The Advisory Committee notes further state that Rule 902(14) is designed to streamline the admission of electronic evidence where its foundation is not at issue, while providing a notice procedure where “the parties can determine in advance of trial whether a real challenge to authenticity will be made, and can then plan accordingly.” While this rule provides that properly certified electronic data is now afforded a strong presumption of authenticity, the opponent may still lodge an objection, but the opponent now has the burden to overcome that presumption.  Additionally, the opponent remains free to object to admissibility on other grounds, such as relevance or hearsay.

Significant Impact Expected

While Rule 902(14) applies to the Federal Courts, the Rules of Evidence for most states either mirror or closely resemble the Federal Rules of Evidence, and it is thus expected that most if not all 50 states will soon adapt this amendment.

Rule 902(14) will most certainly and significantly impact computer forensics and eDiscovery practitioners by reinforcing best practices. The written certification required by Rule 902(14) must be provided by a “qualified person” who utilized best practices for the collection, preservation and verification of the digital evidence sought to be admitted. At the same time, this rule will in effect call into question electronic evidence collection methods that do not enable a defensible “digital identification” and verification process. In fact, the Advisory Committee notes specifically reference the importance of computer forensics experts, noting that a “challenge to the authenticity of electronic evidence may require technical information about the system or process at issue, including possibly retaining a forensic technical expert.”

In the eDiscovery context, I have previously highlighted the perils of both custodian self-collection for enterprise ESI collection and “print screen” methods for social media and website preservation. Rule 902(14) should provide the final nail in the coffin for those practices. For instance, if key social media evidence is collected through manual print screen, which is not a “process of digital identification” under Rule 902(14), then not only will the proponent of that evidence fail to take advantage of the efficiencies and cost-savings provided by the rule, they will also invite heightened scrutiny for not preserving the evidence utilizing best practices. The same is true for custodian self-collection in the enterprise. Many emails and other electronic documents preserved and disclosed by the producing party are often favorable to their case.  Without best practices utilized for enterprise data collection, such as with X1 Distributed Discovery, that information may not be deemed self-authenticating under this new rule.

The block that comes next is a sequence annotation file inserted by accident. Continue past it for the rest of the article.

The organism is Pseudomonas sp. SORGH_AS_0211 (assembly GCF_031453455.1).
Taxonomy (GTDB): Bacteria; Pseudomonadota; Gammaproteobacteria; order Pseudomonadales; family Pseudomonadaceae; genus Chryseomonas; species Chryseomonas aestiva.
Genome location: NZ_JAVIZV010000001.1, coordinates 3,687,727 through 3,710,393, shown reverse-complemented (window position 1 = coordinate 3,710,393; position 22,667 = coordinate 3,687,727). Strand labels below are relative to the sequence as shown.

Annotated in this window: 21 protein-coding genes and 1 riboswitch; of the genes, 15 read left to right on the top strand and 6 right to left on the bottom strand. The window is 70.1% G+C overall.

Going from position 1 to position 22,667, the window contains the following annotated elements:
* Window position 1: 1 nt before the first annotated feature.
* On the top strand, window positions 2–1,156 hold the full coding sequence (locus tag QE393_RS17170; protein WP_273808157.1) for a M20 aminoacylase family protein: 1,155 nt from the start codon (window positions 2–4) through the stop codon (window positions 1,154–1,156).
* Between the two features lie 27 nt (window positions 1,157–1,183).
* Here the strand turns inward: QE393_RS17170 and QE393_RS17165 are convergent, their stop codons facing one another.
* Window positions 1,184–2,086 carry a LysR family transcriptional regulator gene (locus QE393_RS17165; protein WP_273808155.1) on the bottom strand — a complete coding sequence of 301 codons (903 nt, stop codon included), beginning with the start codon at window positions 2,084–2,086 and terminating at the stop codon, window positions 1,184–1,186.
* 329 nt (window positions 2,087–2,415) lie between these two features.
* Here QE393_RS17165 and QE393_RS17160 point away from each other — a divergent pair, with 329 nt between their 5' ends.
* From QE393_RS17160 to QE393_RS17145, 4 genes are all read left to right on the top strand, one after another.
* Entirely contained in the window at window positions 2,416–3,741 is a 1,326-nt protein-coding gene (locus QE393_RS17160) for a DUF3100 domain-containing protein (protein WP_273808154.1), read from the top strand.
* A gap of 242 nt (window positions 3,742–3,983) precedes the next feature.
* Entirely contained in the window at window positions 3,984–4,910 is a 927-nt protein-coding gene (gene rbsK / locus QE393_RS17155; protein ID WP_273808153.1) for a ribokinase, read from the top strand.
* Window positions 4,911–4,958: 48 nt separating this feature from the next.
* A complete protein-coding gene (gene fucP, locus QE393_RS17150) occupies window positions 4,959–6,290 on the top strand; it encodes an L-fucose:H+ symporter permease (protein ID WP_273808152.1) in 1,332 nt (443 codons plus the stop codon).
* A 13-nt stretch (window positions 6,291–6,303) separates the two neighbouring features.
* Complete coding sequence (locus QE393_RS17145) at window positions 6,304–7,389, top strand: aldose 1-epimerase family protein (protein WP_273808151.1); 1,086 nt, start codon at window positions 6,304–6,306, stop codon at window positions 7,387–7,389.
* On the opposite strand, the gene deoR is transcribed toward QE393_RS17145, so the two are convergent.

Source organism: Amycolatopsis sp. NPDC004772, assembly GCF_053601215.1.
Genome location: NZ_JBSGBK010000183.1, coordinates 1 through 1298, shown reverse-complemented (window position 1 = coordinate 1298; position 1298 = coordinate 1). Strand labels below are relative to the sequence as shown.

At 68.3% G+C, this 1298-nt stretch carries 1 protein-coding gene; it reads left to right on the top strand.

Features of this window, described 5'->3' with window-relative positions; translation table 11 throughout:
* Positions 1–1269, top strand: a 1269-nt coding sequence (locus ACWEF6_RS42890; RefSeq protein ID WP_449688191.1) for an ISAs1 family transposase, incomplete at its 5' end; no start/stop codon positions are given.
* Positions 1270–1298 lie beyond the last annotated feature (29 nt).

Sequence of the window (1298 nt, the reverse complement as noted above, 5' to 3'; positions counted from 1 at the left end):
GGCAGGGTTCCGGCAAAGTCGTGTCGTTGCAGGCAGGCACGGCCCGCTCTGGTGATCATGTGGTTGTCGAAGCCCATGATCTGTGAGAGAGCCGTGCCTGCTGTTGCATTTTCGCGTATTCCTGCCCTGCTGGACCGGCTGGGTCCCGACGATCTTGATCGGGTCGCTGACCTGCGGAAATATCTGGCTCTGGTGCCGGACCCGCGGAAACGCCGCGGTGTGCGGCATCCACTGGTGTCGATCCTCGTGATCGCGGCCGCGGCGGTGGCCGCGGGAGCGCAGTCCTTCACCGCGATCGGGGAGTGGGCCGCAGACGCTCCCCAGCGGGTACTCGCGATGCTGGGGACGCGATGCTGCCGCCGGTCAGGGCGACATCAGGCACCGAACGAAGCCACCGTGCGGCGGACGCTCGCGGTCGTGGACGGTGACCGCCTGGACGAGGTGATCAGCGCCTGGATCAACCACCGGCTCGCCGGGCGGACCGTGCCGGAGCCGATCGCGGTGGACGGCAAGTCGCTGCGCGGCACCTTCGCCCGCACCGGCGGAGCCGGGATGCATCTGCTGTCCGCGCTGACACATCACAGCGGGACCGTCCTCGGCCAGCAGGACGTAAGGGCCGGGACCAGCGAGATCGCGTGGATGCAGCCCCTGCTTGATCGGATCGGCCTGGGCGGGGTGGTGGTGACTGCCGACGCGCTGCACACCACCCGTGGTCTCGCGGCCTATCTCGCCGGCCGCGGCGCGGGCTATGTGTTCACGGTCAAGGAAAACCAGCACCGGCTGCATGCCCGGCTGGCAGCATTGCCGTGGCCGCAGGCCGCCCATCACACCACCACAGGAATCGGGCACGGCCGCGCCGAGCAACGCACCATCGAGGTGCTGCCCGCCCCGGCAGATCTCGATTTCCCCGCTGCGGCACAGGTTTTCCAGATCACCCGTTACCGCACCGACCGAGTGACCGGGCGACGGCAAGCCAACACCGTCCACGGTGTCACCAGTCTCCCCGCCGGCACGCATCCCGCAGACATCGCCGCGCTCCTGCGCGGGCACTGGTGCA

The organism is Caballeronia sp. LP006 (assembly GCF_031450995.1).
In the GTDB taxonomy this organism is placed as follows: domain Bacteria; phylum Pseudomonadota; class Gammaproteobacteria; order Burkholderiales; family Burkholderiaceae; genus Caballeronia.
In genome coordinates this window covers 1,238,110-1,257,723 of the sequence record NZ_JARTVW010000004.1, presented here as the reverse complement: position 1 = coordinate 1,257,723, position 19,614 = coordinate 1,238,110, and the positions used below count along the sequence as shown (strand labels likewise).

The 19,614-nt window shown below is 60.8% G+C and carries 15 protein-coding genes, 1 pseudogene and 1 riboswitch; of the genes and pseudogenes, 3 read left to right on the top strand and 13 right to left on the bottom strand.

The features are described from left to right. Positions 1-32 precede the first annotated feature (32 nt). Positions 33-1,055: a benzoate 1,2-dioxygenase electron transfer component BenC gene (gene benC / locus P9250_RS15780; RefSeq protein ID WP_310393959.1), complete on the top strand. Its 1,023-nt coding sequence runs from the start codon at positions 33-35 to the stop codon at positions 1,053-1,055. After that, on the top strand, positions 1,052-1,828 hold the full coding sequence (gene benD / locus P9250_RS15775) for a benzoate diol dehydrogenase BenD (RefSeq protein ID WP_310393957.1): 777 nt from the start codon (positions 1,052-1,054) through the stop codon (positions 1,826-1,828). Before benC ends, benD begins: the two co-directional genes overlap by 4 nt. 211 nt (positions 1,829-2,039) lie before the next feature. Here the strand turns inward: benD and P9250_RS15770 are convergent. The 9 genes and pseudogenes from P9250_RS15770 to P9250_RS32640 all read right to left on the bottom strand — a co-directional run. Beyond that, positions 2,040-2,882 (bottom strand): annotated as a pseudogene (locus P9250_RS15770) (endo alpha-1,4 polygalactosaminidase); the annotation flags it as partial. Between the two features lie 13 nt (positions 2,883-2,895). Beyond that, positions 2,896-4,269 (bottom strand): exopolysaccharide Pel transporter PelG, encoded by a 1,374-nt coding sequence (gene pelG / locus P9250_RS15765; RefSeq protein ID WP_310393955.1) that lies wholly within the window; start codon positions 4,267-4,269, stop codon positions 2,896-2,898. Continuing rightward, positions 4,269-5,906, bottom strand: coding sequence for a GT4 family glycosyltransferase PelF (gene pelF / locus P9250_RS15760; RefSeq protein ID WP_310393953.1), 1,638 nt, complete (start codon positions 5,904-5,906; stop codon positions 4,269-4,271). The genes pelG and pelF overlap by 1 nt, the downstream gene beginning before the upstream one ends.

In the law enforcement field, untrained patrol officers or field investigators are too often collecting electronic evidence in a manual and haphazard fashion, without utilizing the right tools that qualify as a “process of digital identification.” So for an example, if an untrained investigator collects a web page via the computer’s print screen process, that printout will not be deemed to be self-authenticating under Rule 902(14), and will face significant evidentiary hurdles compared to a properly collected web page via a solution such as X1 Social Discovery.

Also being added to Federal Rule of Evidence 902 is subpart (13), which provides that “a record generated by an electronic process or system that produces an accurate result” is similarly self-authenticating. This subpart will also have a beneficial impact on the computer forensics and eDiscovery field, but to a lesser degree than subpart (14). I will be addressing Rule 902(13) in a future post. The public comment period on amendments (13) and (14) is now closed and the Judicial Conference of the United States has issued its final approval. The amendments are currently under review by the US Supreme Court. If the Supreme Court approves these amendments as expected, they will become effective on December 1, 2017 absent Congressional intervention.

To learn more about this Rule 902(14) and other related topics, we’d like to invite you to watch this 45 minute webinar discussion led by David Cohen, Partner and Chair of Records & eDiscovery Group at Reed Smith LLP. The 45 minute webinar includes a Q&A following the discussion. We look forward to your participation.

Watch now > 

Leave a comment

Filed under Authentication, Best Practices, eDiscovery, eDiscovery & Compliance, Enterprise eDiscovery, Information Governance, Social Media Investigations

Key Social Media Evidence Missed, Court Finds “No Justification” for Defense Counsel’s Failure to Perform Adequate Pre-Trial Social Media Investigation